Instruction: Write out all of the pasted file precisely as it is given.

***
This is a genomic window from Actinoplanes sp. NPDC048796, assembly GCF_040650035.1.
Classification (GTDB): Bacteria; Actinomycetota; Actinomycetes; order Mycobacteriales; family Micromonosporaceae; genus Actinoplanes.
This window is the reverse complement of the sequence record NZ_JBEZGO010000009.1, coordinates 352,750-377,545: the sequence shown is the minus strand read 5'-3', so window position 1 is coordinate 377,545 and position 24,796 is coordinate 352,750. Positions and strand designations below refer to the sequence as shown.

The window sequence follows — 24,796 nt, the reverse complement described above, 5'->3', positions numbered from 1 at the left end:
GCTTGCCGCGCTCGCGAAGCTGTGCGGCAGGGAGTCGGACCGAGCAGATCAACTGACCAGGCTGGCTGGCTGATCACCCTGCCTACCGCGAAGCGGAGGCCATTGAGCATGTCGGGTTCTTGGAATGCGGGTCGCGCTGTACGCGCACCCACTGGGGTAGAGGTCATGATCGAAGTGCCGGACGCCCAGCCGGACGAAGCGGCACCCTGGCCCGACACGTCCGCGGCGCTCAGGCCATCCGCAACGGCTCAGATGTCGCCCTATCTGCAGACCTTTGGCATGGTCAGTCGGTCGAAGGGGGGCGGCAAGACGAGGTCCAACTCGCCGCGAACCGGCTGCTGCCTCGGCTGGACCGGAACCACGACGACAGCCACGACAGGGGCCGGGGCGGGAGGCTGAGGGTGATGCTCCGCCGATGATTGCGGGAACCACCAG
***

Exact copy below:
This is a genomic window from Actinoplanes sp. NPDC048796, assembly GCF_040650035.1.
Classification (GTDB): Bacteria; Actinomycetota; Actinomycetes; order Mycobacteriales; family Micromonosporaceae; genus Actinoplanes.
This window is the reverse complement of the sequence record NZ_JBEZGO010000009.1, coordinates 352,750-377,545: the sequence shown is the minus strand read 5'-3', so window position 1 is coordinate 377,545 and position 24,796 is coordinate 352,750. Positions and strand designations below refer to the sequence as shown.

The window sequence follows — 24,796 nt, the reverse complement described above, 5'->3', positions numbered from 1 at the left end:
GCTTGCCGCGCTCGCGAAGCTGTGCGGCAGGGAGTCGGACCGAGCAGATCAACTGACCAGGCTGGCTGGCTGATCACCCTGCCTACCGCGAAGCGGAGGCCATTGAGCATGTCGGGTTCTTGGAATGCGGGTCGCGCTGTACGCGCACCCACTGGGGTAGAGGTCATGATCGAAGTGCCGGACGCCCAGCCGGACGAAGCGGCACCCTGGCCCGACACGTCCGCGGCGCTCAGGCCATCCGCAACGGCTCAGATGTCGCCCTATCTGCAGACCTTTGGCATGGTCAGTCGGTCGAAGGGGGGCGGCAAGACGAGGTCCAACTCGCCGCGAACCGGCTGCTGCCTCGGCTGGACCGGAACCACGACGACAGCCACGACAGGGGCCGGGGCGGGAGGCTGAGGGTGATGCTCCGCCGATGATTGCGGGAACCACCAG